A teen holds her phone and is digitally self-harming.

Yes, Digital Self-Harm Is Real—Here’s What You Need to Know

Updated: December 14, 2023

7 min.

An increasing number of teens and young adults are anonymously posting, sending, or sharing hurtful content about themselves online—a dangerous phenomenon known as digital self-harm.

By: Sarah duRivage-Jacobs

Clinically Reviewed By: Dr. Don Gasparini

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Many teens and parents are familiar with physical self-harm, behaviors meant to inflict physical harm on oneself, usually to cope with negative feelings. Far fewer may know about the related, though distinct, digital form of self-harm—a concept that first appeared in medical literature in 2012 referring to acts of harm inflicted upon oneself online. 

A year later, digital self-harm entered public awareness when a 14-year-old died by suicide after sending hurtful messages to herself on a social media site. A few years later, another young adult died by suicide after similar circumstances. While digital self-harm is a fairly new phenomenon, here’s what we know about it so far.

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What is digital self-harm?

The definition of “digital self-harm” varies across studies, but researchers have defined it as “anonymous online posting, sending, or otherwise sharing of hurtful content about oneself.” 

The term digital self-harm encompasses the act of sending oneself hurtful content through text, email, social media platforms, gaming consoles, web forums, and any other virtual platforms. Digital self-harm might look like someone creating a fake account to post mean comments on their own Instagram photos or send insulting tweets or cruel email messages to themselves.

Other research has described the phenomenon using the terms “fictitious online victimization,” “digital Munchausen,” “self-cyberbullying,” and “self-trolling.” (Digital Munchausen refers to an online version of Munchausen Syndrome—a disorder in which a person attempts to gain attention and sympathy by pretending to be physically ill.)

Why is digital self-harm considered “fictitious”?

In simple terms, the “fictitious” in “fictitious online victimization” reflects the theory that digital self-harm is made up. “Digital Munchausen,” another term used to describe digital self-harm, also suggests that someone who is digitally self-harming is only pretending to do so. But is digital self-harm fake or made-up? Not exactly. 

The idea that digital self-harm isn’t “real” stems from the fact that it’s often self-created or anonymous. While this may seem counterintuitive, people (especially adolescents) often digitally self-harm to alleviate uncomfortable feelings or emotional pain. Instead of undermining the idea of digital self-harm, self-creation and anonymity are actually definitive characteristics of digital self-harm.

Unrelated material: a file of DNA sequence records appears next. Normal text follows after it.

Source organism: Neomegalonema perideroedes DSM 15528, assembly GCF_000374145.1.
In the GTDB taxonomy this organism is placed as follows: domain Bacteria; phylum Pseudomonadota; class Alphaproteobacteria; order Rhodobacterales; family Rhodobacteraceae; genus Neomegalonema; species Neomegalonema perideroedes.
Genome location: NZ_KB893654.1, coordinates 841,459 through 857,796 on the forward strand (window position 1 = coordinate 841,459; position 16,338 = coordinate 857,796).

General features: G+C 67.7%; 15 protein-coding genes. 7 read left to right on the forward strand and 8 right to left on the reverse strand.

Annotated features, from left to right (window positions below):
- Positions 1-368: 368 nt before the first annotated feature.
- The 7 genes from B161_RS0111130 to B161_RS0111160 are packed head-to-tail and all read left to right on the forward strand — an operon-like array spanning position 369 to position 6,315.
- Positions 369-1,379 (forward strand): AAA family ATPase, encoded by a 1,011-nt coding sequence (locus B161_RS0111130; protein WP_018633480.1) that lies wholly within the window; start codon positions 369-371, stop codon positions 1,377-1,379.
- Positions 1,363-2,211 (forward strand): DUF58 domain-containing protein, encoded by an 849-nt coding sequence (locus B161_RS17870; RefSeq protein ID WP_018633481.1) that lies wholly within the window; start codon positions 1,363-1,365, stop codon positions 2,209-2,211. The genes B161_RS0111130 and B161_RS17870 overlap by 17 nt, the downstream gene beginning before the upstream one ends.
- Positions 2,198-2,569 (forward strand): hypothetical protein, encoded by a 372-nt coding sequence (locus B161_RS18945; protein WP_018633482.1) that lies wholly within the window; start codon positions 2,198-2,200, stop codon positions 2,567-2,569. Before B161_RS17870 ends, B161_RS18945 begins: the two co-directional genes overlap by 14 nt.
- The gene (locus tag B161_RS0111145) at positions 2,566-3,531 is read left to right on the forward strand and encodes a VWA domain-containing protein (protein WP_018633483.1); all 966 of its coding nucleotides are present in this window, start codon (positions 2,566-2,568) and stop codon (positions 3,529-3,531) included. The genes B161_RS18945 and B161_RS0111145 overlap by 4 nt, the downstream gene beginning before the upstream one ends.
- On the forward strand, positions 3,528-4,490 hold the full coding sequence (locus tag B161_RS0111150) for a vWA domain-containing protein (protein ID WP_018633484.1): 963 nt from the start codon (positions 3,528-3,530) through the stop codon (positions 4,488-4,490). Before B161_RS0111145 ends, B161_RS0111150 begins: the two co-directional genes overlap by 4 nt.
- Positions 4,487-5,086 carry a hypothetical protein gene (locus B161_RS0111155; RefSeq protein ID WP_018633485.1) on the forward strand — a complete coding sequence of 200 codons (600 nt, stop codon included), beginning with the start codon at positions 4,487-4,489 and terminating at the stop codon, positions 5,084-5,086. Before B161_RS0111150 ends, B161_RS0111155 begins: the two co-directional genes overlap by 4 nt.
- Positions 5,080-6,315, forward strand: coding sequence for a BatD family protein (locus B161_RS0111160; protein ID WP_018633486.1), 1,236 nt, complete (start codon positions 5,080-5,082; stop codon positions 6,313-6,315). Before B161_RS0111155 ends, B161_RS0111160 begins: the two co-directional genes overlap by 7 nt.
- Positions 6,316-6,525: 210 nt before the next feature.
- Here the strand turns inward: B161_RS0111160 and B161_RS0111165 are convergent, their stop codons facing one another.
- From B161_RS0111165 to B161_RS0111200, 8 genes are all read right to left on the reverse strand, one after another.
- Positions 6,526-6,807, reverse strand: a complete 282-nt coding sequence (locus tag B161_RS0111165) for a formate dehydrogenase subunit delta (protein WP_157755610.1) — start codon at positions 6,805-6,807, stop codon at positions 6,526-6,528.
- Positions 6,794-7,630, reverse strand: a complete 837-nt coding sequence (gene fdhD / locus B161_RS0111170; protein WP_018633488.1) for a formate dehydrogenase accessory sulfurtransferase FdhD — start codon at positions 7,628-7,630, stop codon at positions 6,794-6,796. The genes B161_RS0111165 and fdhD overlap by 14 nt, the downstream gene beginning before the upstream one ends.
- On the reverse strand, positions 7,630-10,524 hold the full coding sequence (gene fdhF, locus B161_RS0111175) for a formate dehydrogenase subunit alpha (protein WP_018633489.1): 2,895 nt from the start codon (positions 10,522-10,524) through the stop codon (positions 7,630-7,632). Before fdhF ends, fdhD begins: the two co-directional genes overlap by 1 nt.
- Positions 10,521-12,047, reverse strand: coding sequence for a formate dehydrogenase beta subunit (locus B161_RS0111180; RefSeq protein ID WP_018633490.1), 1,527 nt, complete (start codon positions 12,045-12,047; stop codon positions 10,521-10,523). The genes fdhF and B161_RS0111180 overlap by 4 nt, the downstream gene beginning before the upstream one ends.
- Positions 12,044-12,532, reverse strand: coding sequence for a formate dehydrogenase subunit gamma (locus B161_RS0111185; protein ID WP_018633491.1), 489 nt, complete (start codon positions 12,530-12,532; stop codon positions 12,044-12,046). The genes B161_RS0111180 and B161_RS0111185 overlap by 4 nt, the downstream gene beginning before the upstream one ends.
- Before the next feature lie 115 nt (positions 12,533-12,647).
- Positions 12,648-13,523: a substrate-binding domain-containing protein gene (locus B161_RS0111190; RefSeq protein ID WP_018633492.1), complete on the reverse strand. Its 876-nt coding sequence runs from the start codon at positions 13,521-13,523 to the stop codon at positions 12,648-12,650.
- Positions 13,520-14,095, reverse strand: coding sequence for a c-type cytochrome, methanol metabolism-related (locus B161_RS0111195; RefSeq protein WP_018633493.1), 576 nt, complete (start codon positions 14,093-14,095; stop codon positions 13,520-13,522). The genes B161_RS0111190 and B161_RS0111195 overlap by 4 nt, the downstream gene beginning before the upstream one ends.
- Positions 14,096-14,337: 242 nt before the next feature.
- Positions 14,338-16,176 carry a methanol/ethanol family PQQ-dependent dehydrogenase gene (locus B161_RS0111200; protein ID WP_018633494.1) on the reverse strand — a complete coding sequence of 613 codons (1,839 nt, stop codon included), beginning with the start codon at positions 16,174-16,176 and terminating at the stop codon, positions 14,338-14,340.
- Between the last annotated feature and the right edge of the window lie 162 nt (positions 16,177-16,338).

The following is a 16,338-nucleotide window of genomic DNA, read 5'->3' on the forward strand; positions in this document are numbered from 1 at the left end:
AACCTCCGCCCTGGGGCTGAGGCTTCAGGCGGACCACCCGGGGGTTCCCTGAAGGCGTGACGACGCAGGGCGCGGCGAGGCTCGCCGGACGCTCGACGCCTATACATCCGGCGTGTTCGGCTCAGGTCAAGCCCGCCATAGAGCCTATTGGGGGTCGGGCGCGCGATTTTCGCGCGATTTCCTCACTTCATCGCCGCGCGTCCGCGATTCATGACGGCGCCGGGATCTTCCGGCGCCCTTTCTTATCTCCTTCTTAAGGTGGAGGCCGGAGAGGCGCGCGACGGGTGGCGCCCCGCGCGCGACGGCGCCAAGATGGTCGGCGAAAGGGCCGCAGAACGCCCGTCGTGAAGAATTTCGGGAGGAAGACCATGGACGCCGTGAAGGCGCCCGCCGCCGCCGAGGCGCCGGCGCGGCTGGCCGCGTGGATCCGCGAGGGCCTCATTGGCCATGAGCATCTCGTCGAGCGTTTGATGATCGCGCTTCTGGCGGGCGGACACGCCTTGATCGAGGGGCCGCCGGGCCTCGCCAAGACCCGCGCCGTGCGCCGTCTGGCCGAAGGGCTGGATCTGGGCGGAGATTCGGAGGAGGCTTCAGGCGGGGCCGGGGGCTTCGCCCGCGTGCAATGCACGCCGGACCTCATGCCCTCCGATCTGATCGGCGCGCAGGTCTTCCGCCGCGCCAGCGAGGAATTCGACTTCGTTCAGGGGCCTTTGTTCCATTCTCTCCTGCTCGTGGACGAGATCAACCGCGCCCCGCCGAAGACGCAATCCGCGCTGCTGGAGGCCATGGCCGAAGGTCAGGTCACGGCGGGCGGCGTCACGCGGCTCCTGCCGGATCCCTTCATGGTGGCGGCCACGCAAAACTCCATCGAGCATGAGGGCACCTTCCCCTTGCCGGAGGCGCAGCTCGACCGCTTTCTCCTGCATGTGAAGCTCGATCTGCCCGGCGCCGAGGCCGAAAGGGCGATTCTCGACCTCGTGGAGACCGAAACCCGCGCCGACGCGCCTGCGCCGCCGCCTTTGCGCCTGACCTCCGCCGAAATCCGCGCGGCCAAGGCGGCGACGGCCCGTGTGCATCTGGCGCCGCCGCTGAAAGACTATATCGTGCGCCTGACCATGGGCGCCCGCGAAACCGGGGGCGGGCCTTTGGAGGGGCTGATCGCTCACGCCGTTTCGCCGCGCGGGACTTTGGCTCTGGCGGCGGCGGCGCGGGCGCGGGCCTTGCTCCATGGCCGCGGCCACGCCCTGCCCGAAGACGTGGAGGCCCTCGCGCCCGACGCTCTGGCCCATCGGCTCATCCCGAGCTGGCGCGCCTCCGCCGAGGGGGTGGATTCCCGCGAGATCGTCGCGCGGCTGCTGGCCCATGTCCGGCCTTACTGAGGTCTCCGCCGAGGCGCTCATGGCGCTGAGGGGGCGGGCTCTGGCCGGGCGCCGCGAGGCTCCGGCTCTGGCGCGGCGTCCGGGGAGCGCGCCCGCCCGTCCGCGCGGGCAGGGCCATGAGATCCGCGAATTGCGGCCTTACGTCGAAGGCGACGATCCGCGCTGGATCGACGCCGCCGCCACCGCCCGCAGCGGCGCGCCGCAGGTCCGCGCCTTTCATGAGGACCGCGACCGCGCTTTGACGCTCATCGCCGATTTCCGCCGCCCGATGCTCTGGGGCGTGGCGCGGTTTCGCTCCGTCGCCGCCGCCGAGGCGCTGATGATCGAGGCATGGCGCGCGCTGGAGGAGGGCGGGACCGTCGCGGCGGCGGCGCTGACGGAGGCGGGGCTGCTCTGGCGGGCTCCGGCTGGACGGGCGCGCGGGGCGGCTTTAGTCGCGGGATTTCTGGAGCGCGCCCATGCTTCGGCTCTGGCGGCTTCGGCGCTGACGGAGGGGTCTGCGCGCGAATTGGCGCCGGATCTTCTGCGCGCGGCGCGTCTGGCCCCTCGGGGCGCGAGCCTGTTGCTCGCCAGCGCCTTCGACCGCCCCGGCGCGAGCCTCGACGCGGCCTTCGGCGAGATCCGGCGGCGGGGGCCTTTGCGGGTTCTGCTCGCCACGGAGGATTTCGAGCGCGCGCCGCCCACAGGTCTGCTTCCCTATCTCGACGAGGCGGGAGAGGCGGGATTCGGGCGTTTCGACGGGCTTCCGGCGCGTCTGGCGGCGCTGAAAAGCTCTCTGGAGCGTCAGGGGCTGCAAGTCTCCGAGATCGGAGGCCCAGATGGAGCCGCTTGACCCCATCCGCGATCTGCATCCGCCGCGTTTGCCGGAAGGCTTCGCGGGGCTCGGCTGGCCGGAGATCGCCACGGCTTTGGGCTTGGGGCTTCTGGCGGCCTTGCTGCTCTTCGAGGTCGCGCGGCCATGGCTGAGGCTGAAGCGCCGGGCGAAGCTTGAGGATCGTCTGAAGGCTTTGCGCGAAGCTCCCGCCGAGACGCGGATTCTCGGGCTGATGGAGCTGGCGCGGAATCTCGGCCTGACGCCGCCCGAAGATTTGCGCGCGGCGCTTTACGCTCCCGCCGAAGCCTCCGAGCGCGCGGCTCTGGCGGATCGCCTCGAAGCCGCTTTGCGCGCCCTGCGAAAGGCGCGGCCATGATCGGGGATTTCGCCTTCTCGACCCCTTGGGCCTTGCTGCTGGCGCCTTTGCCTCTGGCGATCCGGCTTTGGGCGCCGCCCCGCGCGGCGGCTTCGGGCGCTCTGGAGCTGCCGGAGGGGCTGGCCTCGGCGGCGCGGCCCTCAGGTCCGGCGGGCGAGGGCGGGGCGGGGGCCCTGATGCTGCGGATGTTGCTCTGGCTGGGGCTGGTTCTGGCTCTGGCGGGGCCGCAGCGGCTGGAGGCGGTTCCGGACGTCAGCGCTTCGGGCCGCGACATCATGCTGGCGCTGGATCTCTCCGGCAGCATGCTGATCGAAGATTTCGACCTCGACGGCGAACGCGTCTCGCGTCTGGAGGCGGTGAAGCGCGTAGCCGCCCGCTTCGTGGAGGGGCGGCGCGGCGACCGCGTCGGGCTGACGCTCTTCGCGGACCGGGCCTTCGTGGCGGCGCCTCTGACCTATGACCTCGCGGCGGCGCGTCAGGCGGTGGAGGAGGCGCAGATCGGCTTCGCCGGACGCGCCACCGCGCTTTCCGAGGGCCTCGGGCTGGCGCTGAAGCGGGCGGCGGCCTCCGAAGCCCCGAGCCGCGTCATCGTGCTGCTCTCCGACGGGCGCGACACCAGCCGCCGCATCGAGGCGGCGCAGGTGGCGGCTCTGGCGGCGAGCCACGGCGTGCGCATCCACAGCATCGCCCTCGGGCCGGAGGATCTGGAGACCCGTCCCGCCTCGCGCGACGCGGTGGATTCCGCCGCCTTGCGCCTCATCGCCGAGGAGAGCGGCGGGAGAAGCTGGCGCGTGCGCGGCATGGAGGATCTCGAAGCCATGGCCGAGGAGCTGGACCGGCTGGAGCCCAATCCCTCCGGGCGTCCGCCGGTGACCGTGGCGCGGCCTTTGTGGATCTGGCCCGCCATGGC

For example, a 2022 review of the existing literature on digital self-harm highlighted a study in which people recovering from eating disorders purposely viewed or created online content about restriction and other forms of disordered eating to continue to encourage them to harm themselves. In some studies, the umbrella category of digital self-harm also encompasses this behavior.

Is digital self-harm the same thing as cyberbullying?

No, digital self-harm is unique from cyberbullying. While cyberbullying can be defined as repeated, intentional person-to-person harm via technology, with digital self-harm, the sender and receiver of the hateful messages are the same individual. Digital self-harm messages typically come from an anonymous or pseudonymous account rather than one that’s known to be attached to the receiver.

How common is digital self-harm among teens and young adults?

According to one 2017 study that analyzed a data sample representative of Americans ages 12-17, around 6% of the population had engaged in anonymous digital self-harm. The rate was higher among those assigned male at birth. For context, that means the percentage of adolescents who have reported engaging in digital self-harm (6%) is higher than the approximate percentage of youth who have been diagnosed with depression (4.4%).

What are the possible risks of digital self-harm?

Researchers are still studying the adverse outcomes that are directly related to digital self-harm. They have identified relationships (though nothing directly causal) between digital self-harm and the following detrimental behaviors:

Physical self-harm

Digital self-harm is distinct from physical self-harm, but both behaviors can (and often do) occur together. People who have a history of self-harm are significantly more likely to digitally self-harm.


Over the past decade, we’ve seen a sharp rise in suicidal ideation and attempts among teens. As experts in digital self-harm have discovered, the behavior is positively correlated with suicidality. 

A 2022 survey was conducted by researchers to understand the relationship between digital self-harm and risk of suicidal thoughts and attempts. The researchers concluded that digital self-harm was associated with a five to seven times increase in the likelihood of suicidal thoughts—and a nine to 15 times increase in the likelihood of suicide attempts. Researchers agree that more comprehensive investigations are needed into the prevalence, origins, and consequences of digital self-harm. ‍